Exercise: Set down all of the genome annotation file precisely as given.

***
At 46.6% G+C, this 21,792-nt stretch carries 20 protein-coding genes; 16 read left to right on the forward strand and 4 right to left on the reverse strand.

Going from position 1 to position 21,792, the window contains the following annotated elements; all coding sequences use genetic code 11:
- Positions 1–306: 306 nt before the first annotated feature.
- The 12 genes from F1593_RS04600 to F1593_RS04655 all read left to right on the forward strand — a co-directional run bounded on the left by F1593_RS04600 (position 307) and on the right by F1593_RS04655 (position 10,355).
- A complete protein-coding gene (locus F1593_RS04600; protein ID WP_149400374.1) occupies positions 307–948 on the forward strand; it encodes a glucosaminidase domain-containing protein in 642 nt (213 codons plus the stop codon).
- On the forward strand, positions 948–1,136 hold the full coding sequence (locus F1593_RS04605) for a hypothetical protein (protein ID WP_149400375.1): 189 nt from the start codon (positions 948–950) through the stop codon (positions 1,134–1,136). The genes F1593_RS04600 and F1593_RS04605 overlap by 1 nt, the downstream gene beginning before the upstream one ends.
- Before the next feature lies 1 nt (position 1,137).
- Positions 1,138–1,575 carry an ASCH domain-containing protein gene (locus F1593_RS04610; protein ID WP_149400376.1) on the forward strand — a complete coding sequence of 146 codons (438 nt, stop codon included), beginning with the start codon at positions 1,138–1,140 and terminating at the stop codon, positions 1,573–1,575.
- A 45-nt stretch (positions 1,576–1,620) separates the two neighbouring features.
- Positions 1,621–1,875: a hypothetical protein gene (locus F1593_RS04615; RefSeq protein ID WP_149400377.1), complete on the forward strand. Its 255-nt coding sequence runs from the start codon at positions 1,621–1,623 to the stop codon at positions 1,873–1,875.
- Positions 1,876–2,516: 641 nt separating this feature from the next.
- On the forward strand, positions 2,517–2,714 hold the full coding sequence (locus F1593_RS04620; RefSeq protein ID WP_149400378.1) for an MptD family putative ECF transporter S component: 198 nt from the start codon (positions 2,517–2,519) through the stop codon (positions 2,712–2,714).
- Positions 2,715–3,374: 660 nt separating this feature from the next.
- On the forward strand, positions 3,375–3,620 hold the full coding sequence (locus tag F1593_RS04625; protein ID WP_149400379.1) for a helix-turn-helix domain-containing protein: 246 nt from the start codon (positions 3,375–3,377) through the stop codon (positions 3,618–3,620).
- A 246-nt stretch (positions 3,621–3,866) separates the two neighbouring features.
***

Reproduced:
At 46.6% G+C, this 21,792-nt stretch carries 20 protein-coding genes; 16 read left to right on the forward strand and 4 right to left on the reverse strand.

Going from position 1 to position 21,792, the window contains the following annotated elements; all coding sequences use genetic code 11:
- Positions 1–306: 306 nt before the first annotated feature.
- The 12 genes from F1593_RS04600 to F1593_RS04655 all read left to right on the forward strand — a co-directional run bounded on the left by F1593_RS04600 (position 307) and on the right by F1593_RS04655 (position 10,355).
- A complete protein-coding gene (locus F1593_RS04600; protein ID WP_149400374.1) occupies positions 307–948 on the forward strand; it encodes a glucosaminidase domain-containing protein in 642 nt (213 codons plus the stop codon).
- On the forward strand, positions 948–1,136 hold the full coding sequence (locus F1593_RS04605) for a hypothetical protein (protein ID WP_149400375.1): 189 nt from the start codon (positions 948–950) through the stop codon (positions 1,134–1,136). The genes F1593_RS04600 and F1593_RS04605 overlap by 1 nt, the downstream gene beginning before the upstream one ends.
- Before the next feature lies 1 nt (position 1,137).
- Positions 1,138–1,575 carry an ASCH domain-containing protein gene (locus F1593_RS04610; protein ID WP_149400376.1) on the forward strand — a complete coding sequence of 146 codons (438 nt, stop codon included), beginning with the start codon at positions 1,138–1,140 and terminating at the stop codon, positions 1,573–1,575.
- A 45-nt stretch (positions 1,576–1,620) separates the two neighbouring features.
- Positions 1,621–1,875: a hypothetical protein gene (locus F1593_RS04615; RefSeq protein ID WP_149400377.1), complete on the forward strand. Its 255-nt coding sequence runs from the start codon at positions 1,621–1,623 to the stop codon at positions 1,873–1,875.
- Positions 1,876–2,516: 641 nt separating this feature from the next.
- On the forward strand, positions 2,517–2,714 hold the full coding sequence (locus F1593_RS04620; RefSeq protein ID WP_149400378.1) for an MptD family putative ECF transporter S component: 198 nt from the start codon (positions 2,517–2,519) through the stop codon (positions 2,712–2,714).
- Positions 2,715–3,374: 660 nt separating this feature from the next.
- On the forward strand, positions 3,375–3,620 hold the full coding sequence (locus tag F1593_RS04625; protein ID WP_149400379.1) for a helix-turn-helix domain-containing protein: 246 nt from the start codon (positions 3,375–3,377) through the stop codon (positions 3,618–3,620).
- A 246-nt stretch (positions 3,621–3,866) separates the two neighbouring features.